dcsimg

Good faith

New Balance and Fellaini … have you signed on the dotted line?

Megan Betts

In Rosalina v New Balance the court found that, having considered the full run of communications, the parties only intended to be bound when all parties had signed.  As they had not, there was no binding agreement. An attempt to rely on an open-end duty to negotiate in good faith was void for uncertainty. Under a Read More

No Comments

Breach of good faith obligation in healthcare services agreement

Jin Ooi

In Health & Case Management Ltd v The Physiotherapy Network, the court held there was no contractual obligation on HCML to make a certain number of referrals.  However, HCML had breached its good faith obligation by using TPN’s data to set up a rival network. Below I have picked out the court’s findings on the provisions in Read More

No Comments

Keeping the (good) faith: duty of good faith implied into an oral joint venture

Sophie Nettleton

The High Court (Leggatt LJ) has implied a duty of good faith into an oral joint venture, which it has classified as a “relational contract”. Building upon his use of the term in Yam Seng, Leggatt LJ defined a “relational contract” as one where “the parties are committed to collaborating with each other… in ways Read More

No Comments

Contractual right or discretion? How to tell the difference and why it matters.

Jason Rix

Richard Hooley gave Allen & Overy a talk about “contractual discretions” versus contractual rights. It is a topic we have covered a number of times on this blog and, one which still the courts are grappling with. Richard covered a lot of ground; below I highlight a few practical points he drew out. Contractual discretion has Read More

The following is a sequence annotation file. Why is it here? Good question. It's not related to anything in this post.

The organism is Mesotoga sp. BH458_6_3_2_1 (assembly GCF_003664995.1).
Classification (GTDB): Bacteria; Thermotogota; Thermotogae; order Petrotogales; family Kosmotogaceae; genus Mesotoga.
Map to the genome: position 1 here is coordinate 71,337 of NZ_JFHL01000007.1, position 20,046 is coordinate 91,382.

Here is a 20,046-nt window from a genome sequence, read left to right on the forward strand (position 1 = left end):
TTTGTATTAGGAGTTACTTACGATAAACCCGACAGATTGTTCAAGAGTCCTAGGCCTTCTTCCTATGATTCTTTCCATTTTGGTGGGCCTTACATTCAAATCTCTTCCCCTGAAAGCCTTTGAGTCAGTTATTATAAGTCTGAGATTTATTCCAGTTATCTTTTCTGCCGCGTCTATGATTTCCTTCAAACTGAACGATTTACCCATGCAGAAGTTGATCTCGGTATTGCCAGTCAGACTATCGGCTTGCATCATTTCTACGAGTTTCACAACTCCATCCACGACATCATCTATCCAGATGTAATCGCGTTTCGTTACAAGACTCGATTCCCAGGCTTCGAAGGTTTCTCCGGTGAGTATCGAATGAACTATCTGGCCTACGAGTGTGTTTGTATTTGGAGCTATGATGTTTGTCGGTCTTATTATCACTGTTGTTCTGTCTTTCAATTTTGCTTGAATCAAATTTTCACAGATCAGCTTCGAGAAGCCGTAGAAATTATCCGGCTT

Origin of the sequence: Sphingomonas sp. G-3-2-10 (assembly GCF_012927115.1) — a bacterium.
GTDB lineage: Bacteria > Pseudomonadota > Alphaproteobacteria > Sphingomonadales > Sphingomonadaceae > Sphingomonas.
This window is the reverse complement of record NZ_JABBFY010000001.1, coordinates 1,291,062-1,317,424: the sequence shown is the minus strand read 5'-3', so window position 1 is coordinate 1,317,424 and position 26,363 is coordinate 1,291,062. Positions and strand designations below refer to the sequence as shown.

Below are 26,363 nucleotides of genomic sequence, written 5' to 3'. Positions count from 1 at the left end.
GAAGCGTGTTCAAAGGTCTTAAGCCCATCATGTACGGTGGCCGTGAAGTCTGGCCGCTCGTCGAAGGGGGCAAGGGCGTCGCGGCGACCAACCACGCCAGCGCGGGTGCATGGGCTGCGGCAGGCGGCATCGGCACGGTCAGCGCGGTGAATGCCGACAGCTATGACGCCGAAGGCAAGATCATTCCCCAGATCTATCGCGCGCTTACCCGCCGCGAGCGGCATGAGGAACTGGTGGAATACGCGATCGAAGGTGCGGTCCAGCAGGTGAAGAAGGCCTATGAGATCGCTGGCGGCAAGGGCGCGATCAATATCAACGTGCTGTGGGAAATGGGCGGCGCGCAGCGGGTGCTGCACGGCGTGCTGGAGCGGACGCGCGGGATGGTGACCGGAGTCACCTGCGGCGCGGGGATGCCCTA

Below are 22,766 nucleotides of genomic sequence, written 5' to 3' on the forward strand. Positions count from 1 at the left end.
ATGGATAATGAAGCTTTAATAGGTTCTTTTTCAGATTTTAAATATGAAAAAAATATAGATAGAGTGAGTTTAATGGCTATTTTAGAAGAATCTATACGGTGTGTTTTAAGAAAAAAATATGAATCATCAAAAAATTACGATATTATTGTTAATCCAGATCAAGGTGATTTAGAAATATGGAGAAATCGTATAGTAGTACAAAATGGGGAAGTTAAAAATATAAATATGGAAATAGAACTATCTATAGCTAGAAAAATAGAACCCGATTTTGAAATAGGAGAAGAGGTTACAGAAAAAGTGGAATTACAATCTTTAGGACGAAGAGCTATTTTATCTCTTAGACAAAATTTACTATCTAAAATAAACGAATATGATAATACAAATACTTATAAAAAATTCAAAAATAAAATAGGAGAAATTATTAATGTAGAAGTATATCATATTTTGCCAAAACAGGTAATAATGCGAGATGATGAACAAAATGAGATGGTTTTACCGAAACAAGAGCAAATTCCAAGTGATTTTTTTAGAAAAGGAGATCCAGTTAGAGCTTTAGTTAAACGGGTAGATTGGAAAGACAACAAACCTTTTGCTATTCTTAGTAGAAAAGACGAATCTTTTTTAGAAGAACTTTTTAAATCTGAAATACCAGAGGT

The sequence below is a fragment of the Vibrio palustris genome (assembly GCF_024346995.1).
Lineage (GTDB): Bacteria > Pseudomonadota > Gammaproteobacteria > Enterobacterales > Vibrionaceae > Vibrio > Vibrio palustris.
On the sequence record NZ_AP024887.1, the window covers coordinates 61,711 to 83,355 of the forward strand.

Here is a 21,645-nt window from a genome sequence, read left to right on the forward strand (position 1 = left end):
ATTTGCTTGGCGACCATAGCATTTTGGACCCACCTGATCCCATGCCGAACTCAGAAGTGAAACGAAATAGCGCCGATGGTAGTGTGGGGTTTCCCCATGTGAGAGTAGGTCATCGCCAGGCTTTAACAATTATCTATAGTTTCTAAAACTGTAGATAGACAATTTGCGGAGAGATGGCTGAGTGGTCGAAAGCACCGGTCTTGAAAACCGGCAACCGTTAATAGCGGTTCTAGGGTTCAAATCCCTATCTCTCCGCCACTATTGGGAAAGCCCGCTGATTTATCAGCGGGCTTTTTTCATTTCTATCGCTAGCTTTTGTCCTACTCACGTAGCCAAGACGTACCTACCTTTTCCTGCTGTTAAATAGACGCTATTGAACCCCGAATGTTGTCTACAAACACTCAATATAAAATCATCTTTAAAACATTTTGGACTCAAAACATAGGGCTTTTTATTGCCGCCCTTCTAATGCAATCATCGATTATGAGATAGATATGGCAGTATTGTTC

No Comments

Do you have absolute contractual rights or a contractual discretion with Braganza limits?

Samantha Holland

In Shurbanova v Forex Capital Markets the High Court found that a clause permitting a broker discretion how to act in relation to – what the broker considered was – abusive trading strategies by a client were absolute contractual rights and therefore not subject to a Braganza duty to exercise its discretion rationally. Forex Capital Read More

No Comments

Being discrete: when to worry about contractual discretion

Jason Rix

Last week the Royal Swedish Academy of Sciences Nobel Prize for Economics went to Hart and Homstrom for their contribution to contract theory. Hart has considered so-called “incomplete contracts”.  These arise because it is not possible to specify every eventuality. This is where contractual discretion often comes in. We tend to use the term “discretion” quite broadly in Read More

No Comments

Good faith in English contract law – a fuss about nothing?

Jason Rix

Some English lawyers seem to distrust the concept of good faith insofar as it relates to the performance of obligations under commercial contracts. If this is the case, the good news is that it is implied infrequently and when it is implied, the requirements tend not to be that onerous. The bad news is that Read More

No Comments